Adaptive optics tutorial at CTIO


The purpose of this tutorial  is to provide an introduction to Adaptive Optics for engineers and other interested persons without going deep into the theory and in a limited amount of time. The formulas which are useful for estimating the system characteristics and/or to guide the design tradeoff will be given. The relevant terminology will be introduced.  Examples and problems will be provided to help understanding the basic principles.

Where to get more information?
AO tutorials on the WEB:
at ESO [DEAD].
at The Imperial College [DEAD].
at CFHT (also a tour of AO systems worldwide) [ACTIVE]
Claire Max AO class [DEAD]


0. INTRODUCTION. Principle of AO compensation, main parts of AO system.

1. ATMOSPHERIC TURBULENCE. Imaging through the turbulence: image width and Strehl ratio. The main parameters to describe phase  perturbations and seeing. Kolmogorov turbulence. Temporal evolution and isoplanatic angle. Statistical properties of Zernike modes.

2. CORRECTING THE TURBULENCE. Partially corrected images. Deformable mirrors, their major types and characteristics. Dependence of correction quality on the number  of actuators. Control aspects: open- and closed-loop bandwidth,  loop frequency, stability.

3. WAVEFRONT SENSORS. Principle and realization of Shack-Hartmann and curvature sensors. Photon noise. Other types of sensors (shearing  interferometer, pyramid, etc.).

4. LASER GUIDE STARS. Two types of LGS (Rayleigh and sodium). Cone effect. Tilt indetermination and solutions. Lasers for sodium  GS. Operational problems.

5. MULTI-CONJUGATE AO (optional). Gain in the corrected FoV with more than one DM. Atmospheric tomography. Tools to study MCAO. Gemini MCAO project.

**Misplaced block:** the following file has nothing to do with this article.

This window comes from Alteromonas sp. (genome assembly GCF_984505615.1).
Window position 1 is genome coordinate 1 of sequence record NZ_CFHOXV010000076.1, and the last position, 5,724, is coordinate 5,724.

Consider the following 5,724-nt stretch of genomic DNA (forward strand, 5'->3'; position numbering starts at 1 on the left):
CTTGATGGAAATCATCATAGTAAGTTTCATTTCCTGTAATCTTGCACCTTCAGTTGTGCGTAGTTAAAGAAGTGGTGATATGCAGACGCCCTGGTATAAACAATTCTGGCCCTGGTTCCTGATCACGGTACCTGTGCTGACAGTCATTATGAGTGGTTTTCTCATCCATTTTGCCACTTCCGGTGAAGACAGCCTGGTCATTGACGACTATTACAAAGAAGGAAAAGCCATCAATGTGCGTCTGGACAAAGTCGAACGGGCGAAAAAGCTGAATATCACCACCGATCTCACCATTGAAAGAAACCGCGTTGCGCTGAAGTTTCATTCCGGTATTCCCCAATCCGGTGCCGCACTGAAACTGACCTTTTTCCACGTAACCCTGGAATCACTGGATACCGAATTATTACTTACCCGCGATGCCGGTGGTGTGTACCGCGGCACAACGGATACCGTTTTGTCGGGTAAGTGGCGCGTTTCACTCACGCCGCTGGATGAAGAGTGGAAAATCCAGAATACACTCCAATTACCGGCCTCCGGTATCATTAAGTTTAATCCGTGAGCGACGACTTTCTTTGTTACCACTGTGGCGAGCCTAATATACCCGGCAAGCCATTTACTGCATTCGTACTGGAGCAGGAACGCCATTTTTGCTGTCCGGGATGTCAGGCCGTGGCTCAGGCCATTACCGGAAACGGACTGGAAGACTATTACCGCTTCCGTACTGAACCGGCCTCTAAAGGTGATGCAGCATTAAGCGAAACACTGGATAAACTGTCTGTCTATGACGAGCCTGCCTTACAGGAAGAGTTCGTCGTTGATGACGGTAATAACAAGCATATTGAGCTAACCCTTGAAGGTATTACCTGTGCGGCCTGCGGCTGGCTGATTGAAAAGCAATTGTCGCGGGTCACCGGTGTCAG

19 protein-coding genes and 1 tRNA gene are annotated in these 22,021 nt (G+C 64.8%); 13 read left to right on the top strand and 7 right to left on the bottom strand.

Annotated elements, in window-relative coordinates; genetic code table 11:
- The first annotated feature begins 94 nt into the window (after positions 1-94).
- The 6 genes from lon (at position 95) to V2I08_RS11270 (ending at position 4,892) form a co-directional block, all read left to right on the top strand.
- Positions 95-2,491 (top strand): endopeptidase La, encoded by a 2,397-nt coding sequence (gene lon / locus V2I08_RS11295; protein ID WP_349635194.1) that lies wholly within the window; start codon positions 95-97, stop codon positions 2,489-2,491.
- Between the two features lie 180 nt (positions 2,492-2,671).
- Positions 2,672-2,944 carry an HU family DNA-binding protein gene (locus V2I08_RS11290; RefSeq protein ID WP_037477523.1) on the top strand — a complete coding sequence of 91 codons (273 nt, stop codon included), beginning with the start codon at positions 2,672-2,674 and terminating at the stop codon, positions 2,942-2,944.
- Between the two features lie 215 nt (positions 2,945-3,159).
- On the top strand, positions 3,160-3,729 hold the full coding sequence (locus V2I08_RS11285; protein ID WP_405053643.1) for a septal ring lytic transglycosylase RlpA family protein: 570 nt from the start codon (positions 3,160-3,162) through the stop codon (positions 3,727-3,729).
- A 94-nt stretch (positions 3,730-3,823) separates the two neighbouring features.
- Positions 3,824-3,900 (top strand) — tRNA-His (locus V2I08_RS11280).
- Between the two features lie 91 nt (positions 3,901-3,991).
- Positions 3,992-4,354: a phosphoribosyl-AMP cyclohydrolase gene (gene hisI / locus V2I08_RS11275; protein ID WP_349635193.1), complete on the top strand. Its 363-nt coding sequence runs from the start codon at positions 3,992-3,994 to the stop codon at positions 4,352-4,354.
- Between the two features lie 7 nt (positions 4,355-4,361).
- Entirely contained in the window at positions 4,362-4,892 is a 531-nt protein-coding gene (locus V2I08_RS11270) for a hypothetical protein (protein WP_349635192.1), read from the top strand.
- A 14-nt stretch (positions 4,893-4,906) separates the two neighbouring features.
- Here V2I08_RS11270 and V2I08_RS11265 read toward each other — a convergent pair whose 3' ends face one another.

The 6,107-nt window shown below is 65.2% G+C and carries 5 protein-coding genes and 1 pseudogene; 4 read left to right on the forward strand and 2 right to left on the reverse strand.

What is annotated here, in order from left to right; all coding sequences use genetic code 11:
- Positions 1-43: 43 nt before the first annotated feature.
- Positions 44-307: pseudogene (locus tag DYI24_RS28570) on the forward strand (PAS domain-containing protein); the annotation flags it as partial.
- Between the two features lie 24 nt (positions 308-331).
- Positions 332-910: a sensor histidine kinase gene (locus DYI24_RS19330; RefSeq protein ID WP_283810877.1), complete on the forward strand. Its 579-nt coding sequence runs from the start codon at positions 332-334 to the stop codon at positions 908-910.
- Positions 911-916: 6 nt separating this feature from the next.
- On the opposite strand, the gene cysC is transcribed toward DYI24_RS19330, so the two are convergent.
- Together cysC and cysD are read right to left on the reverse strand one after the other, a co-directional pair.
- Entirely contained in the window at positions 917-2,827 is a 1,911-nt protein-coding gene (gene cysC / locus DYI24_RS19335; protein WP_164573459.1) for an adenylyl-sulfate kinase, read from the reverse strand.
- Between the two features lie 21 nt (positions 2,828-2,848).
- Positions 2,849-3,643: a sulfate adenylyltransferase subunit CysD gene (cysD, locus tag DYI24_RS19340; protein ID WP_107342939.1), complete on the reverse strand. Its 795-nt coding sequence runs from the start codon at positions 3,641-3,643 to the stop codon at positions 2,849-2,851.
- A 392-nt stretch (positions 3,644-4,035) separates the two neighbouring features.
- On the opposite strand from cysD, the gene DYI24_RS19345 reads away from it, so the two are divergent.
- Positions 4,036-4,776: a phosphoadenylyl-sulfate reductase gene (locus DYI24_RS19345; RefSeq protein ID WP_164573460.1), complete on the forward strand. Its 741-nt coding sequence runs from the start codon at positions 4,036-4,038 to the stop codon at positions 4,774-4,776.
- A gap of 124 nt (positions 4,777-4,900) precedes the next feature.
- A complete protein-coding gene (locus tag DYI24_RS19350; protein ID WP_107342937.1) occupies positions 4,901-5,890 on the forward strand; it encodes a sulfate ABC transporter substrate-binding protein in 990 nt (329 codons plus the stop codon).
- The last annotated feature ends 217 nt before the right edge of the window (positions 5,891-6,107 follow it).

Principle of adaptive optics


The generic AO system is presented in the Figure (credit: Imperial College). The turbulence is corrected by a "rubber mirror" (or Deformable Mirror = DM) located in a parallel beam in the exit pupil of a telescope. Signal to drive the DM is obtained from the Wave-Front Sensor (WFS) which measures in real time the optical aberrations that remain after corrections. A servo system tries to obtain zero aberration by continously adjusting the DM shape.

The light used to probe the aberrations comes from a Guide Star (GS), which can be either natural star (e,g, the observed object) or an artificial laser guide star. The light from the scientific object is also corrected by DM, but them directed to a scientific instrument (e.g. a camera). Often the light is divided by wavelength: red part of the spectrum is directed to WFS, infrared part - to the scientific instrument.


Typical parameters of AO systems:

AO images The stellar images obtained at the 10-m Keck telescope with and without turbulence correction.
NEXT: Turbulence

Last modified: May 28, 2001 A. Tokovinin